A: I have a problem with the oil waivers. I think they weaken the sanctions, and I would not support those. Turkey is a unique country with it being a NATO member, being positioned where it is in the Middle East, and the leadership has some interesting positions on things. They have a different set of concerns. Their border with Syria and Iraq, so it’s sort of needs to be taken in unique consideration. Not saying that I support them, but overall, the waivers are a bad idea.

Q: You talk about combatting “movements to delegitimize Israel” such as BDS. How do we exactly combat anti-Israel sentiment?

A: I think there’s a combination of education, and right now, the media has this incredible anti-Israel bias. Over the past few years, other forms of getting the facts straight and getting the facts out there have evolved. Different news platforms. I think we need to keep educating people on the nature of Israel, how they behave.

[Look at] the scientific innovation coming out of Israel in their “Silicon Valley,” particularly in health care. What’s going on in that country is just fantastic. I think educating the world, taking on the liberal bias of the media against Israel. People become educated, they look at the facts, then they realize it’s Hamas and Hezbollah that are the problems over there, not Israel.

Q: Just a quick follow-up, how many times have you been to Israel?

A: I’ve never been. But I’ve wanted to go. I made some campaign promises that when Congress takes its first trip, I’ll go.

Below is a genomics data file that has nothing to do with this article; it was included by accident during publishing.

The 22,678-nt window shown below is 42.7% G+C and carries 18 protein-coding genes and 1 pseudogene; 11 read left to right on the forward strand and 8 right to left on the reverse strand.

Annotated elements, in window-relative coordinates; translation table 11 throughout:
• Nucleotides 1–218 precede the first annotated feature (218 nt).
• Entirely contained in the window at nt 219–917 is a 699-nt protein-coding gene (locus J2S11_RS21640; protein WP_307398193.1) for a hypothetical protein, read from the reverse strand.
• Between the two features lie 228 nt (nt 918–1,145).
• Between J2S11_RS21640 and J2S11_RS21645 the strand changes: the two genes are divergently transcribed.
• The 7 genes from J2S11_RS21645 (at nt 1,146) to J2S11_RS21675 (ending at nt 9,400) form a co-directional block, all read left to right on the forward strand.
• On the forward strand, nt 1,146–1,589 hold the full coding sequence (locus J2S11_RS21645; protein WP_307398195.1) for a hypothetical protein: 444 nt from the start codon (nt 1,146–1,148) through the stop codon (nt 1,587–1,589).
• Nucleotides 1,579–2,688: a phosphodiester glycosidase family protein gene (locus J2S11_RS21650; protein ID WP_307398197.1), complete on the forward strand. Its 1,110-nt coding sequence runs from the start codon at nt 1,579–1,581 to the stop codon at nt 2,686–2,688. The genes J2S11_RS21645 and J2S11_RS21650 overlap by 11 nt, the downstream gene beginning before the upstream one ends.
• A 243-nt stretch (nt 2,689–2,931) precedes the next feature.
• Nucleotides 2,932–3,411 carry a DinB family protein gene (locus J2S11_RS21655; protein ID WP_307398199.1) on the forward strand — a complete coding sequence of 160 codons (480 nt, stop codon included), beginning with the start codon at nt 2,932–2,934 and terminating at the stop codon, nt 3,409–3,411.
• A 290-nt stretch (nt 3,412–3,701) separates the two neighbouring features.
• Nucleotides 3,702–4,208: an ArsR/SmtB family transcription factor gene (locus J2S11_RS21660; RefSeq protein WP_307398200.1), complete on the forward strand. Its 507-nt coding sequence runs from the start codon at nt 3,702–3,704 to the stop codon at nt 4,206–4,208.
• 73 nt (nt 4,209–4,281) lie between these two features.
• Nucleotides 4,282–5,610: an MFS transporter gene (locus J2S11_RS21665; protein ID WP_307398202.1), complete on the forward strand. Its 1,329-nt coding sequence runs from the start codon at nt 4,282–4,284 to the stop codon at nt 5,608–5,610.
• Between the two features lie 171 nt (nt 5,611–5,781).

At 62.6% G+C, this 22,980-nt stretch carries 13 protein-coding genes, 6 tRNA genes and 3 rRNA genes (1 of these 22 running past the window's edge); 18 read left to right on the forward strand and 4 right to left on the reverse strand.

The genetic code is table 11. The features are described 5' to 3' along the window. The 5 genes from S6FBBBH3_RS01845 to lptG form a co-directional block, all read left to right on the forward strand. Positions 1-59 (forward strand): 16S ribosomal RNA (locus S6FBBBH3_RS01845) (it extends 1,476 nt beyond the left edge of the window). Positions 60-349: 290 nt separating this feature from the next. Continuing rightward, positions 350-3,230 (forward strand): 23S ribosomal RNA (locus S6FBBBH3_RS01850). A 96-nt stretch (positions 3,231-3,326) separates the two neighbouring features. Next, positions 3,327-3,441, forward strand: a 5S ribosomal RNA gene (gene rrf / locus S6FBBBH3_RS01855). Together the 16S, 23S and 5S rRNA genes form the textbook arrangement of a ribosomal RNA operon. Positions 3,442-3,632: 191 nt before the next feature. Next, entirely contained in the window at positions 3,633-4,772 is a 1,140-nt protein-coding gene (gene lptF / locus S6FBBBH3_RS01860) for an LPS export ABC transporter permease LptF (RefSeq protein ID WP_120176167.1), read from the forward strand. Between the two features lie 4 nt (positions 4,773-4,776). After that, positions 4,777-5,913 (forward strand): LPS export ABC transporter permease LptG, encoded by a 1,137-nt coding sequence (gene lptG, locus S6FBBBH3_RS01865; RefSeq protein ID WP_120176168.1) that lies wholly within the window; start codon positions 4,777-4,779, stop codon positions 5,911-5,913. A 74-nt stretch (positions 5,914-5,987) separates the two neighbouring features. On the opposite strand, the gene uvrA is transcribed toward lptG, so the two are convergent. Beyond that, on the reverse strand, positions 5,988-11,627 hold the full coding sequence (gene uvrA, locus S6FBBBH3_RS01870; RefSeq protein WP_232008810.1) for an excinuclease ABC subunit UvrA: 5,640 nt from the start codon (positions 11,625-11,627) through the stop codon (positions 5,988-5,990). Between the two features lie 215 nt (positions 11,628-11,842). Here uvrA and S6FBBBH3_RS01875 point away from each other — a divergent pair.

Q: What is your reaction to incoming Democrats like Ilhan Omar, Alexandria Ocasio-Cortez and Rashida Tlaib, who have made anti-Israel statements? 

A: That’s just unfortunate. It’s a part of who they are. They don’t understand what’s going on there. I hope it’s ignorance. Israel is a strategic partner to the U.S. in helping us stabilize the Middle East. We must maintain our relationship with Israel, and anything short of that is foolhardy.

Q: What is your reaction to anti-Semitism in the United States and worldwide, especially in Great Britain with the rise of Jeremy Corbyn?

A: Anti-Semitism is horrific, like any form of racism. It should be called out. We should rail against it as much as we possibly can; it’s just wrong.

Q: Do you have any specific plans in Congress regarding the U.S.-Israel relationship? For example, the Anti-Semitism Awareness Act would require the Department of Education to adopt the State Department’s definition of anti-Semitism in evaluating such incidents on college campuses and at other educational institutions.

A: I’d have to dig into the details on that. I’ve never read the State Department’s definition of anti-Semitism, so I’d have to go look at that before I can have an opinion on it.

As I come to Congress with bills in mind, there aren’t any that impact Israel other than good inter-country commerce.

Q: What else should readers know about you?

I think your questions have been pretty good. I approach this relationship both from an intellectual standpoint and from a faith standpoint. For me, it’s good logic, as well as motivation from my faith. I’m glad to be a supporter.

I think most people who are Christian feel a responsibility to protect the nation of Israel. You can go into any church in America or most churches in America, and that’s sort of a part of a Christian faith experience, so that’s where it comes from for me. It not only makes good sense logically, it’s also something from faith—that protecting Israel is a part of what I’ve always been taught in church and through faith is the right thing to do.